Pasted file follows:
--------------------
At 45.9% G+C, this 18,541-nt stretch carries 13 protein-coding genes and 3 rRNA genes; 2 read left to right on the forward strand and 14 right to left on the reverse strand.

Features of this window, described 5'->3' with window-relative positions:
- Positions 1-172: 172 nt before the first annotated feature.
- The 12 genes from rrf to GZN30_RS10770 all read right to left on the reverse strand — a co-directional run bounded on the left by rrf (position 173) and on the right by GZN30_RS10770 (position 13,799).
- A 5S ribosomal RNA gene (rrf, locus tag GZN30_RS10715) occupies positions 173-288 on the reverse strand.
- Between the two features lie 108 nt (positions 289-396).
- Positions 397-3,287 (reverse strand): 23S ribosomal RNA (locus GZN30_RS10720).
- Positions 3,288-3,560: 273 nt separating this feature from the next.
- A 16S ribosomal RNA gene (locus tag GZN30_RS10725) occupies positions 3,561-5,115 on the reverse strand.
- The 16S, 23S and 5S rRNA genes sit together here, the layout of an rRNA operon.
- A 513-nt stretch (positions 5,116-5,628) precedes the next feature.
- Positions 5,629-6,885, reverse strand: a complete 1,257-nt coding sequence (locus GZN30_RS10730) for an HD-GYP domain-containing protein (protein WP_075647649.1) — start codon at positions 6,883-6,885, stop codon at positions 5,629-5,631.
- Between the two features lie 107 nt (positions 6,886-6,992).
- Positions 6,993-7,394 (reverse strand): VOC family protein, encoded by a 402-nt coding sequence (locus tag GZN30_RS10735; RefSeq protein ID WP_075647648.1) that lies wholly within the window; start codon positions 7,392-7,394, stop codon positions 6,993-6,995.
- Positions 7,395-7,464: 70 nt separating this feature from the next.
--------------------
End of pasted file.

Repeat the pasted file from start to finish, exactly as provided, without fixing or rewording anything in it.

At 45.9% G+C, this 18,541-nt stretch carries 13 protein-coding genes and 3 rRNA genes; 2 read left to right on the forward strand and 14 right to left on the reverse strand.

Features of this window, described 5'->3' with window-relative positions:
- Positions 1-172: 172 nt before the first annotated feature.
- The 12 genes from rrf to GZN30_RS10770 all read right to left on the reverse strand — a co-directional run bounded on the left by rrf (position 173) and on the right by GZN30_RS10770 (position 13,799).
- A 5S ribosomal RNA gene (rrf, locus tag GZN30_RS10715) occupies positions 173-288 on the reverse strand.
- Between the two features lie 108 nt (positions 289-396).
- Positions 397-3,287 (reverse strand): 23S ribosomal RNA (locus GZN30_RS10720).
- Positions 3,288-3,560: 273 nt separating this feature from the next.
- A 16S ribosomal RNA gene (locus tag GZN30_RS10725) occupies positions 3,561-5,115 on the reverse strand.
- The 16S, 23S and 5S rRNA genes sit together here, the layout of an rRNA operon.
- A 513-nt stretch (positions 5,116-5,628) precedes the next feature.
- Positions 5,629-6,885, reverse strand: a complete 1,257-nt coding sequence (locus GZN30_RS10730) for an HD-GYP domain-containing protein (protein WP_075647649.1) — start codon at positions 6,883-6,885, stop codon at positions 5,629-5,631.
- Between the two features lie 107 nt (positions 6,886-6,992).
- Positions 6,993-7,394 (reverse strand): VOC family protein, encoded by a 402-nt coding sequence (locus tag GZN30_RS10735; RefSeq protein ID WP_075647648.1) that lies wholly within the window; start codon positions 7,392-7,394, stop codon positions 6,993-6,995.
- Positions 7,395-7,464: 70 nt separating this feature from the next.